If you’re working your way down the long road to licensure, the holidays can offer some welcome relief. It’s a rough process, getting licensed. It’s certainly longer than it needs to be, and it helps if you’re independently wealthy to begin with. Sometimes staying optimistic is a challenge.
But going into the holidays with family and friends, we thought it would be a good time to remember all the good that comes with this work. And there is a lot!
It’s probably true that not all of these apply to any one prelicensed therapist (if they do, and it’s you, count yourself lucky). But if any of these apply to you, this can be a good time to express gratitude, and to reflect on why we all got into this work to begin with.
Sure, there are some supervisors who simply clock in and clock out. But they’re in the minority. Supervision just isn’t lucrative enough for people to do it for the paycheck. Instead, supervisors generally take their complex gatekeeping role seriously. And their work shows that they care deeply about ushering in the next generation of mental health professionals. I was lucky to work for and with some fantastic supervisors as I was going through training. If you are too, thank them. And maybe have that bigger philosophical conversation that’s easy to forget to have, about why we’re all here.
No matter how stressful your client load or your workplace, if you can share the burden with people who are genuinely supportive and trying their best, you’ll make it through the lows and back to the highs much faster. Does someone you work with make it a little easier to show up at the office each day? Tell them.
Ed. note: This post is presented through a partnership with our friends at Prelicensed.com. Check out their great blog, and job listings for paid prelicensed positions (primarily for prelicensed MFTs in California).
It’s wonderful to have good supervisors and good colleagues, but they generally aren’t your friends. Your friends are your social support, your lifeline to the world outside of spreading yourself too thin. Hopefully you have at least one or two good friends you can go to in order to escape for a while, and talk about anything other than mental health.
I wrote this poem a few years ago, of what I wish I had said to incoming grad students on their first day of class. It includes this piece:
This work will be your window
Into how the mere act of being in someone’s company in the right way
Can change their life
And their children’s lives
And their great-great-great-grandchildren’s lives.
Every single day, ordinary therapists like you and me have the privilege of working with clients in their darkest hours, and helping them back onto their feet. No doubt you have a few stories of your own, of transformative moments that happened right there in front of you. The impact of those moments truly can stretch across generations.
There’s a ton of data showing that therapy works, but we often don’t talk about what that really means. We aren’t building widgets here. We’re rebuilding and restoring people’s lives. That is no small task, and can be exhausting even in the best of conditions. But that makes it even more of an honor.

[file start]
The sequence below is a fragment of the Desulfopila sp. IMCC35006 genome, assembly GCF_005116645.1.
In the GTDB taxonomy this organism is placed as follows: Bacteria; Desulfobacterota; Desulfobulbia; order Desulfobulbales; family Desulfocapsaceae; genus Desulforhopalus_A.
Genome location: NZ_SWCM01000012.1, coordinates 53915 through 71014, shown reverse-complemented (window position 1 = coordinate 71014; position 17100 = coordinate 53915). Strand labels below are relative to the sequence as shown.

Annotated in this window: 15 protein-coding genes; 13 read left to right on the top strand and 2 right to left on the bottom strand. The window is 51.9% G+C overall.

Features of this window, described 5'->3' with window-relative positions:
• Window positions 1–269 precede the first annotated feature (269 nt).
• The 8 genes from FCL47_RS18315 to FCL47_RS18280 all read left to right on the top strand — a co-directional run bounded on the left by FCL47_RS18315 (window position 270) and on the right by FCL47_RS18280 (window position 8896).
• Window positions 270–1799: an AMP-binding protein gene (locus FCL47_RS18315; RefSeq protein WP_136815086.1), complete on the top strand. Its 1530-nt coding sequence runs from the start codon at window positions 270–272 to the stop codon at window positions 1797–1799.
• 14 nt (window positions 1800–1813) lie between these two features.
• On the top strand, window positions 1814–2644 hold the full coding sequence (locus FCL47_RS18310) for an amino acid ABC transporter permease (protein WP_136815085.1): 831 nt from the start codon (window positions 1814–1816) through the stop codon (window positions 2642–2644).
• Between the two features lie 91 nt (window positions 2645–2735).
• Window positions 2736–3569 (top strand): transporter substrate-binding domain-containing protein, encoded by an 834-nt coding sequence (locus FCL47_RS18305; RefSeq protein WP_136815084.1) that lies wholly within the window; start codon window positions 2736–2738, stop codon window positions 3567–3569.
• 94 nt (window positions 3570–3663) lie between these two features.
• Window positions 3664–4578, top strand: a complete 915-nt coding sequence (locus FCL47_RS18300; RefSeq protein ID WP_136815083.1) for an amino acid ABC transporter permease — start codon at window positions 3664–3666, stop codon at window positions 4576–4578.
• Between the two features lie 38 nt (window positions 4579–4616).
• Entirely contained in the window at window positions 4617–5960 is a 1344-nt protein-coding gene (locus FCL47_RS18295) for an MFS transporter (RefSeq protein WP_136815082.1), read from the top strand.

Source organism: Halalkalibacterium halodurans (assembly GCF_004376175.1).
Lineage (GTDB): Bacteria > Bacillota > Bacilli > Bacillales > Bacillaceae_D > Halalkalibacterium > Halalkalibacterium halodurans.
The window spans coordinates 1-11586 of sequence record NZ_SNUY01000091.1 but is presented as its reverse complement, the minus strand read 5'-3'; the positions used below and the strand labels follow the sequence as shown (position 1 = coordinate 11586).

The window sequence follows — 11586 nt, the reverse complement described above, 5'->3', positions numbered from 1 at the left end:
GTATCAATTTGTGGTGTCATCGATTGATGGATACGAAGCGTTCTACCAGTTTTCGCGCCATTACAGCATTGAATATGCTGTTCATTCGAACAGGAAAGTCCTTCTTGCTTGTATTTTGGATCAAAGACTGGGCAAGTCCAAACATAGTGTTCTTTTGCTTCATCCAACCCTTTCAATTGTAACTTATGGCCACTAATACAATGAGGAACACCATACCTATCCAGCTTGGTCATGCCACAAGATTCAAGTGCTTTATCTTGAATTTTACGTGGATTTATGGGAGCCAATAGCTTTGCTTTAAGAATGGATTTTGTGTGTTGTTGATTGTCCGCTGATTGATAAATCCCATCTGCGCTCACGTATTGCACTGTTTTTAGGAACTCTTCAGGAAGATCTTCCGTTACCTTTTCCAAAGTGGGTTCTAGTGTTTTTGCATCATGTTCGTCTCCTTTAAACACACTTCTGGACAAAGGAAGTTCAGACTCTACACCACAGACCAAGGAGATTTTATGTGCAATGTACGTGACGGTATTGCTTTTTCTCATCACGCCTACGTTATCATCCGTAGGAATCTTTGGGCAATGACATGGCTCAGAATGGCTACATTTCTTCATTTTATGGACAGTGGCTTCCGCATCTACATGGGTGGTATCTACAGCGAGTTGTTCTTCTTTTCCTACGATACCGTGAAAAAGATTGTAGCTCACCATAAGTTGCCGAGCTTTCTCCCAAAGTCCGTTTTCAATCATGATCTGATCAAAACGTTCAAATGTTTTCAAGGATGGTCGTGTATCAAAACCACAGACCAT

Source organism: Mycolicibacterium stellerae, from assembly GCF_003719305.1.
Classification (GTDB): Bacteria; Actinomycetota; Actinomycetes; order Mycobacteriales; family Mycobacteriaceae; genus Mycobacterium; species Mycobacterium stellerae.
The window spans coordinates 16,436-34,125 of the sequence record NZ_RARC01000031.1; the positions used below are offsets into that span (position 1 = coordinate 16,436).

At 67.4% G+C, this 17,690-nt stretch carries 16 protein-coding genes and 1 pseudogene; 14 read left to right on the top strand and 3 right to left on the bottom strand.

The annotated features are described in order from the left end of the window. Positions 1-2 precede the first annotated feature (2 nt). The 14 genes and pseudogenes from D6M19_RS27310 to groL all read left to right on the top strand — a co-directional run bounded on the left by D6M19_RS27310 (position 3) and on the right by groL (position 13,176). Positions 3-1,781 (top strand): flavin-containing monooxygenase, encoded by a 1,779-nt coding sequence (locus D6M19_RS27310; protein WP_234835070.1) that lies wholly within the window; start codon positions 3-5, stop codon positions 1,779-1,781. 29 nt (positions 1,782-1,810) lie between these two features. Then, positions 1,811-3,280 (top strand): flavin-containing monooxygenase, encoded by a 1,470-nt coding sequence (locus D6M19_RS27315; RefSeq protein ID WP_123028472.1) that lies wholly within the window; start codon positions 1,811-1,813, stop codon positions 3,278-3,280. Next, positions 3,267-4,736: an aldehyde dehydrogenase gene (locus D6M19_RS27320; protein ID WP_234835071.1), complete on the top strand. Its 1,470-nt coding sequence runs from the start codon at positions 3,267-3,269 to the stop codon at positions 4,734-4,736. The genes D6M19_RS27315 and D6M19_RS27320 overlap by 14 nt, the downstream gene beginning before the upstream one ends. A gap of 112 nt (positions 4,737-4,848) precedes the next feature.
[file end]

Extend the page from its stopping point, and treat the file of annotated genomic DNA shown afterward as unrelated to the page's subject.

Speaking of exhaustion: You’ve probably been there. And if you made it through, it was probably at least in part due to the help of someone who saw what you needed, when you needed it, and acted accordingly. That someone might have been a friend, supervisor, or colleague. It also might have been a stranger, a client, or someone else who you didn’t expect would notice your struggle.
Compassion fatigue is well-known and well-researched. But what do we call it when someone helps us out of it, creating the opposite of fatigue? Compassion coffee? If someone, in whatever way, provided you with some compassion coffee, pay it back. Or better yet, pay it forward.
There are so many rules in our field that make little to no sense. And it takes a crazy long time to actually get licensed. But while wheels of change turn slowly, they do turn. The American Psychological Association has been successful in eliminating the requirement for postdoctoral experience in many states. California streamlined the process of licensure for LMFTs and LPCCs, and is changing the “Intern” title to “Associate.” Each of the professions is working on better standards for telehealth, so that we can more easily practice across state lines without freaking out about practicing without a license. And even non-profits, at least in some situations, have to pay you when what you’re doing is a job under the law.
As someone who has been involved in a handful of advocacy issues over the years, I can attest that it sometimes feels like yelling into the ether — we hope that our work makes a real and meaningful difference for newer therapists, but it’s hard to tell sometimes. So if you know someone who rolls up their sleeves and gets involved in this kind of thing, it’s always a good time to say thanks. (Not to me, that would be awkward now. But perhaps to folks like Richard Yep at the American Counseling Association, who made a difficult-and-expensive — but absolutely correct — call. Or anyone else who you know is working to make your life as a therapist a little easier.)
Perhaps next year is the year you complete the process and get licensed. Or, perhaps you have a longer journey ahead of you. Either way, keep your head up. It does get easier. Being licensed is a lot better than not: The pay is usually better, the work schedules are usually more sane, and you finally gain real control over your professional life.
In the meantime, exercising gratitude can be as helpful as receiving it. I’m certainly grateful to have you as a colleague.